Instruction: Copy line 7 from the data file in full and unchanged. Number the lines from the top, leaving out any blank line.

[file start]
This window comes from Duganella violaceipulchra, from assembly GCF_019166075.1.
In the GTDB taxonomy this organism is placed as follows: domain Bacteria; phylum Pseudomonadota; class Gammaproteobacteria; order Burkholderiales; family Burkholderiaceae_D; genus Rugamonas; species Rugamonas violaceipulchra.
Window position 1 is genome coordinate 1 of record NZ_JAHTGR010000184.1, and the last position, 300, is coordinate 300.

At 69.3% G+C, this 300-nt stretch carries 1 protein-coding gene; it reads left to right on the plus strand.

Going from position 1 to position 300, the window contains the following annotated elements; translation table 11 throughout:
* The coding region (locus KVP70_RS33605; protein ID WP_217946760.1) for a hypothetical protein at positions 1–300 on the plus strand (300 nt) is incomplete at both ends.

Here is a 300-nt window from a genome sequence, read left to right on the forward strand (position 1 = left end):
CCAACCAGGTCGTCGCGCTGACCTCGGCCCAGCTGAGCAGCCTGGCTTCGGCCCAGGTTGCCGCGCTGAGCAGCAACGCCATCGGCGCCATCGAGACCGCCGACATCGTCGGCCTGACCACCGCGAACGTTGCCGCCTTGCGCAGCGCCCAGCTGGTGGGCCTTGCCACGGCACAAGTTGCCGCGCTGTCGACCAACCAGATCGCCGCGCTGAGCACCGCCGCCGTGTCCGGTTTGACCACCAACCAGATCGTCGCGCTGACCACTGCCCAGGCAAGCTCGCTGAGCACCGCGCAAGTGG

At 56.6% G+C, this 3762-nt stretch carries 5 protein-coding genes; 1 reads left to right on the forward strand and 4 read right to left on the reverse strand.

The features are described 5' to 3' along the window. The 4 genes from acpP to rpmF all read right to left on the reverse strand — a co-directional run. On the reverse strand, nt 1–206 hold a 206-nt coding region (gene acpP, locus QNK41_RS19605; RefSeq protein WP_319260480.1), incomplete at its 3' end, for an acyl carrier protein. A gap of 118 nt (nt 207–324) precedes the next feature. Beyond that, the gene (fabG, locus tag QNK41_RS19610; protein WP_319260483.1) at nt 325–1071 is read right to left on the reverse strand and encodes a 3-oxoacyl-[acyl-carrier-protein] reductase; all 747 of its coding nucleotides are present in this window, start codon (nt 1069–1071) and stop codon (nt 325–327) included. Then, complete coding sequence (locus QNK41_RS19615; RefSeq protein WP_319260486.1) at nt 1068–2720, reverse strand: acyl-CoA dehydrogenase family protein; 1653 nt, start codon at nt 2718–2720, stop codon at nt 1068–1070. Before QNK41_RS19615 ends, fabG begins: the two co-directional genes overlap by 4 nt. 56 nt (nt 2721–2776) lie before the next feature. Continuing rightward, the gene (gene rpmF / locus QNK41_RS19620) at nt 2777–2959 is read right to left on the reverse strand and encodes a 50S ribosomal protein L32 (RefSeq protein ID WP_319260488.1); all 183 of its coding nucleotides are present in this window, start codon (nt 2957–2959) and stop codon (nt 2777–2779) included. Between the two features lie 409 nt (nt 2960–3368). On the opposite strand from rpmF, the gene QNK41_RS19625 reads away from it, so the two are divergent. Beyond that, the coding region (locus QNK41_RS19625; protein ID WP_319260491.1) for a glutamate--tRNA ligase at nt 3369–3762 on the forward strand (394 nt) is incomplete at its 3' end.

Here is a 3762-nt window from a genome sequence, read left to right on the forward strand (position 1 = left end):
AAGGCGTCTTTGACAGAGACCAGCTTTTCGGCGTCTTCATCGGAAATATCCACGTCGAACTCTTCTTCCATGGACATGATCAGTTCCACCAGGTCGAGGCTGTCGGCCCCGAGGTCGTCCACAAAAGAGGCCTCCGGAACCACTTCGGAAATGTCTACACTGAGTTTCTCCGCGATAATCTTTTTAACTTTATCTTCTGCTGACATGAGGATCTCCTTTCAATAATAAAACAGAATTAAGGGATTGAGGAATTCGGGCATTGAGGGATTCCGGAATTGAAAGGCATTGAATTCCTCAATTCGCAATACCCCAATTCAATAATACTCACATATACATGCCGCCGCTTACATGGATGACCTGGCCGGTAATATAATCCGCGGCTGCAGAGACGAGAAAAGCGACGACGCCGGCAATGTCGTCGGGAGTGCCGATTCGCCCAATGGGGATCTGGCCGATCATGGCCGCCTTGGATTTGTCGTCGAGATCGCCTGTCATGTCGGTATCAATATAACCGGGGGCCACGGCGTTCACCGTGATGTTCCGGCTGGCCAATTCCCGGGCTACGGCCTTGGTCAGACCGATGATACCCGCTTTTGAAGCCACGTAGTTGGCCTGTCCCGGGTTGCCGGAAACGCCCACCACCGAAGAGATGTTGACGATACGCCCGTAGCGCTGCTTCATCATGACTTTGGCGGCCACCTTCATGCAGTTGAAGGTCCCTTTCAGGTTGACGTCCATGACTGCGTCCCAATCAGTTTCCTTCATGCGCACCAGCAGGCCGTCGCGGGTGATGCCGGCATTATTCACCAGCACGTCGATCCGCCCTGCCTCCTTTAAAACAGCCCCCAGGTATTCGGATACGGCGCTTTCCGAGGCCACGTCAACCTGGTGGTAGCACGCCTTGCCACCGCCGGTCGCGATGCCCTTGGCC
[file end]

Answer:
Here is a 300-nt window from a genome sequence, read left to right on the forward strand (position 1 = left end):